GATINEAU, QC, Sept. 5, 2019 /CNW/ - Commissioner of Official Languages Raymond Théberge issued the following statement earlier today to highlight the 50th anniversary of the coming into effect of the Official Languages Act on September 7, 1969:
"Fifty years ago, we decided as a country to recognize the equal status of English and French in Canadian society by adopting the Official Languages Act. We decided that English-speaking Canadians and French-speaking Canadians had the right to access federal services of equal quality in the official language of their choice.
"Much progress has been made since the first Official Languages Act came into effect. Canadians can access services in both official languages much more easily, and our official language minority communities have gained greater recognition and receive more support. It's safe to say that we've come a long way since 1969.
"This progress has been made possible by having language legislation in place for 50 years and by having numerous stakeholders who defend the language rights guaranteed by that legislation. Canadians' support of bilingualism, as evidenced by the large number of people who have enrolled in French-as-a-second-language education programs, has also helped. Recent survey results show that over 80% of Canadians support both the objectives of the Official Languages Act and bilingualism in Canada.
"It goes without saying that the work of the Office of the Commissioner of Official Languages has also contributed to these achievements. Through its investigations and court appearances, the Office of the Commissioner has gained nearly half a century of experience and expertise in defending language rights and promoting linguistic duality in Canada.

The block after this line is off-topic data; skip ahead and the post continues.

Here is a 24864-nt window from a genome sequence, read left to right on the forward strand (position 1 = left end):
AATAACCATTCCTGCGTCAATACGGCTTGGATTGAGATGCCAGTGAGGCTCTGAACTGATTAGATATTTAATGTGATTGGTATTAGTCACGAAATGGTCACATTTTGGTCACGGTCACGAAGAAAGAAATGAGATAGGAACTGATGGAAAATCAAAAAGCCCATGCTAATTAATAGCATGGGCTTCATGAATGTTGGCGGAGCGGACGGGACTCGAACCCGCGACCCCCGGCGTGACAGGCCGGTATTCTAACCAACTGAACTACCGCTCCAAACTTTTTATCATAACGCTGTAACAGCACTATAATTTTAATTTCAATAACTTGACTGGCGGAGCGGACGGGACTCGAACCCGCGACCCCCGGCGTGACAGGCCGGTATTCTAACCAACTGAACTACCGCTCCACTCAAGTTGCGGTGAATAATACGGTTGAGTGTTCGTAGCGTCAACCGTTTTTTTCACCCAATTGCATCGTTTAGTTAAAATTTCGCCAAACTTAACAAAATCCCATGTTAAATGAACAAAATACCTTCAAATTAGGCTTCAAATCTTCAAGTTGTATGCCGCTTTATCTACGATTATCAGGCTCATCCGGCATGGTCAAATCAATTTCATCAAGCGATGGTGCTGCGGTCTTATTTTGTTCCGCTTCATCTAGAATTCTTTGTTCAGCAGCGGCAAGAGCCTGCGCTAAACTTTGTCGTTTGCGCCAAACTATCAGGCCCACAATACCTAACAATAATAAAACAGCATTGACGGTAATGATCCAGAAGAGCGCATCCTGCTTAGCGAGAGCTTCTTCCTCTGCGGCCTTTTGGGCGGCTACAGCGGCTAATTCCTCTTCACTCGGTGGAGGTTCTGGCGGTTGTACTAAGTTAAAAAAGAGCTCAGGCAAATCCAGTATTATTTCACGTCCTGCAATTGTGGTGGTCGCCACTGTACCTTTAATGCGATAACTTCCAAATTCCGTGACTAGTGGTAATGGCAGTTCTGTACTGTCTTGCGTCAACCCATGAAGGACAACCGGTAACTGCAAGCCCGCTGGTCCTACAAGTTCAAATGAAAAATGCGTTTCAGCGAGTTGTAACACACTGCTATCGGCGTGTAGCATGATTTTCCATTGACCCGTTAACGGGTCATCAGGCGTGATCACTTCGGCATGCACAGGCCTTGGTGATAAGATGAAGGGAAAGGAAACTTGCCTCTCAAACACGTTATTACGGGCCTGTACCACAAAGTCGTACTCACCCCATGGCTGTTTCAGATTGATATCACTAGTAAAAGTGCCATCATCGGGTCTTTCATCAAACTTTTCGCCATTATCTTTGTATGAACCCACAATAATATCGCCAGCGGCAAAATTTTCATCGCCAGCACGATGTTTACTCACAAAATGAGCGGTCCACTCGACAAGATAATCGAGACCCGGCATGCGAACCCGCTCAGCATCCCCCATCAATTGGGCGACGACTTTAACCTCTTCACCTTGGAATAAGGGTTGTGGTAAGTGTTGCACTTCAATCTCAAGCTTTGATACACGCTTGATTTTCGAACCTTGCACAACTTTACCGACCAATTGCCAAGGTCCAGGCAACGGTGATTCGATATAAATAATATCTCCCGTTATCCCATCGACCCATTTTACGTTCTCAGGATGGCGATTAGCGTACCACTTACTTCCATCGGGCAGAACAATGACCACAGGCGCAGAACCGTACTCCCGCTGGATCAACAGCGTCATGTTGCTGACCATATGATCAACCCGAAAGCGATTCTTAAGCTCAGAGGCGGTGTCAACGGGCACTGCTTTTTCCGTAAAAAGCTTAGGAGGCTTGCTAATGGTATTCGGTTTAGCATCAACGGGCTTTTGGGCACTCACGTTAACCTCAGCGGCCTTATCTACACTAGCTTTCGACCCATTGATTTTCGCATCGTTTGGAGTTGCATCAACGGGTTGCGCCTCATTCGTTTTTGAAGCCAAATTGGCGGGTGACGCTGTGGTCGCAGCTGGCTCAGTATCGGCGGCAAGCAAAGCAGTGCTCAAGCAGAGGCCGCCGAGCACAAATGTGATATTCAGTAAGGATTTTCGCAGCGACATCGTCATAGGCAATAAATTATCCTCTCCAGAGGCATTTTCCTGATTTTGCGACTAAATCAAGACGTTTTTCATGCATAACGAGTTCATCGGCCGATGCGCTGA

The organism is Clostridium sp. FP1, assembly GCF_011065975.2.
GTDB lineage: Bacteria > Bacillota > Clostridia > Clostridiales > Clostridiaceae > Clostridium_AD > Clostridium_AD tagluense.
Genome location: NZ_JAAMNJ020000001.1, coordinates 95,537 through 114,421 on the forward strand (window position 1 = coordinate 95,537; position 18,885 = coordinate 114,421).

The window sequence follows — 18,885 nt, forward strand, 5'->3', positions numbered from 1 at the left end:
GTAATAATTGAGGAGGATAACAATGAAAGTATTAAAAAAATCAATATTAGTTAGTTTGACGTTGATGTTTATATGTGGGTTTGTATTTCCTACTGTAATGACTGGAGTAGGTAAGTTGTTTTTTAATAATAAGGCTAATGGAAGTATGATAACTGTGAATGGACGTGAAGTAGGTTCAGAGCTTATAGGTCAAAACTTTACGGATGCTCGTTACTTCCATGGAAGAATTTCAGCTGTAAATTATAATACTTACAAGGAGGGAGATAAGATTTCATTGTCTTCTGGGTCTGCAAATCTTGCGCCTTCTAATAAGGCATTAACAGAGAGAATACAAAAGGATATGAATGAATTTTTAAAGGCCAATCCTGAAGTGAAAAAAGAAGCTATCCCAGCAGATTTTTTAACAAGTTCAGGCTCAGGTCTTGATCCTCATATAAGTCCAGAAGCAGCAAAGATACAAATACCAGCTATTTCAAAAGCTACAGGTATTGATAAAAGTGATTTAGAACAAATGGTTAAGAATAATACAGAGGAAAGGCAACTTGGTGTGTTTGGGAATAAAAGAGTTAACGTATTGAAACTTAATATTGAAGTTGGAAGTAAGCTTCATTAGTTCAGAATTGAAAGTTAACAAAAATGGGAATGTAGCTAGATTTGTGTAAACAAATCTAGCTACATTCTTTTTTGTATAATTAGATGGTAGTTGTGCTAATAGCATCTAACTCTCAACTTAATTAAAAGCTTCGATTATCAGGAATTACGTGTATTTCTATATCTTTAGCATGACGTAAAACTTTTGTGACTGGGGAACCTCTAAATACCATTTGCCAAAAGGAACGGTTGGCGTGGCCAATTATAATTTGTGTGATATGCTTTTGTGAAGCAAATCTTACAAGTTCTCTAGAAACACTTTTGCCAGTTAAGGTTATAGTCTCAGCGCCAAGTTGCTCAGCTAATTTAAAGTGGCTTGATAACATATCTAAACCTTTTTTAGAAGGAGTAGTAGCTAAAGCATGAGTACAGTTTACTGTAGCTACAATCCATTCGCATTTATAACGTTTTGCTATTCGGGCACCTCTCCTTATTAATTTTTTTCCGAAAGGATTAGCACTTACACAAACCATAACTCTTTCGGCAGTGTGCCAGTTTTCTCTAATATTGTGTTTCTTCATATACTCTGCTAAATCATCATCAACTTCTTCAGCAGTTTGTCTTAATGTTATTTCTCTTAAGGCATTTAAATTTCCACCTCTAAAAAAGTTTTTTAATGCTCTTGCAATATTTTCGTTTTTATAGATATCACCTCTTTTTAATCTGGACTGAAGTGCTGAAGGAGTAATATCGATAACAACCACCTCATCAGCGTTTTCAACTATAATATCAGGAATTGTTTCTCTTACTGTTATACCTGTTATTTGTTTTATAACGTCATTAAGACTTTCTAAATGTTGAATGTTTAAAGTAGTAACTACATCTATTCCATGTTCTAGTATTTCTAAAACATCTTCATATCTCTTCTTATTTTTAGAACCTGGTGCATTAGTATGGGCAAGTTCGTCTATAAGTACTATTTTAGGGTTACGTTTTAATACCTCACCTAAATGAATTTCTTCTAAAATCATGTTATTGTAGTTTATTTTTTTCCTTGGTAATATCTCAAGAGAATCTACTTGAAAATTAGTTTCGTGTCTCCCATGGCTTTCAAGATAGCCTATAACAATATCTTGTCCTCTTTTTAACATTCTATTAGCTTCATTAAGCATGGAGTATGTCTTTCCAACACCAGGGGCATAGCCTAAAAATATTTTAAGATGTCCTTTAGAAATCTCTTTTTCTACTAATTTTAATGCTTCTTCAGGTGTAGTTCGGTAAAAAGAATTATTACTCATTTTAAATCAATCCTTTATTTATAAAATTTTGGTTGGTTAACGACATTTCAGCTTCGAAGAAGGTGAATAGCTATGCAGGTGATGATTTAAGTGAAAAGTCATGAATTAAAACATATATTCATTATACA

"I would also like to acknowledge the work of the dedicated federal employees who serve members of the public in the official language of their choice, who foster a bilingual work environment and who contribute to the development of official language minority communities. Every day, these people are committed to respecting language rights, to ensuring the vitality of official language minority communities and to advancing English and French in Canadian society.
"Finally, I would like to recognize the support of all Canadians who, day in and day out, help to make sure that our official languages are heard from coast to coast to coast. Every action counts, no matter how small—whether you are learning your second official language or just proud to know that it's part of your national culture. I encourage you to continue to be proud of our linguistic duality, but also to speak up against any situation in which language rights are violated. Only by identifying problems can we find solutions and ultimately make improvements.
"My greatest hope is that profound changes are taking place on the official languages landscape—that the language rights of all Canadians are automatically respected and that all communities are stronger and thriving. Let's continue to work together to make this hope a reality and ensure that English and French can live together in harmony throughout Canada."
SOURCE Office of the Commissioner of Official Languages
For further information: Antonia Papadakou, Manager, Public Affairs, Office of the Commissioner of Official Languages, Telephone: 819-420-4879, Cell: 613-808-9499, E-mail: [email protected]